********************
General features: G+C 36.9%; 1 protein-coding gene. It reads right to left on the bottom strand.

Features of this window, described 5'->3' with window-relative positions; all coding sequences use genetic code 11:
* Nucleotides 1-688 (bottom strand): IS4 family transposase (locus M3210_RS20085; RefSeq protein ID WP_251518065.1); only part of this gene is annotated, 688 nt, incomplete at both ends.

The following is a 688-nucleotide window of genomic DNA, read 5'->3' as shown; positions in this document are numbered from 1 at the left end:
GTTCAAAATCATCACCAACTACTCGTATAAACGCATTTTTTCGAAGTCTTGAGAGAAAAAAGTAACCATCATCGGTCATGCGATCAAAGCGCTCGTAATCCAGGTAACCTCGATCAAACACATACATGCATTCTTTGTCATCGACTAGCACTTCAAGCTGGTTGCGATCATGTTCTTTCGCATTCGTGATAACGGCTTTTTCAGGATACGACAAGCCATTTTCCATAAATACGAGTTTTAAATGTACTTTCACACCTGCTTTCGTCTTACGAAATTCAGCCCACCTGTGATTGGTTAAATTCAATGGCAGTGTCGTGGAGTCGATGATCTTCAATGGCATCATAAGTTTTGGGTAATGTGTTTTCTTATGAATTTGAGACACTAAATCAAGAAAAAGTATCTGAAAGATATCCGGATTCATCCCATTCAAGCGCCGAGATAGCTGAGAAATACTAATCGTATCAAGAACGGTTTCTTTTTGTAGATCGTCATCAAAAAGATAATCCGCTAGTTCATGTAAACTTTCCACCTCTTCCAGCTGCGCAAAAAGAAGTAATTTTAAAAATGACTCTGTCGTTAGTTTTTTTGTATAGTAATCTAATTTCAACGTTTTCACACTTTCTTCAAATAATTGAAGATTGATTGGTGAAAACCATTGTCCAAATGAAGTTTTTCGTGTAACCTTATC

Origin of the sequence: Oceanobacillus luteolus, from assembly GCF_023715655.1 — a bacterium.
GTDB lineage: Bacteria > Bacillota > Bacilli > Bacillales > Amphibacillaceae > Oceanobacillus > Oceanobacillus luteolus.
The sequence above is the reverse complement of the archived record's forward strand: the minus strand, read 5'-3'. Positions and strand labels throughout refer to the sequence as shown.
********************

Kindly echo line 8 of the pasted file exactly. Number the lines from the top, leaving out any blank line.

The sequence above is the reverse complement of the archived record's forward strand: the minus strand, read 5'-3'. Positions and strand labels throughout refer to the sequence as shown.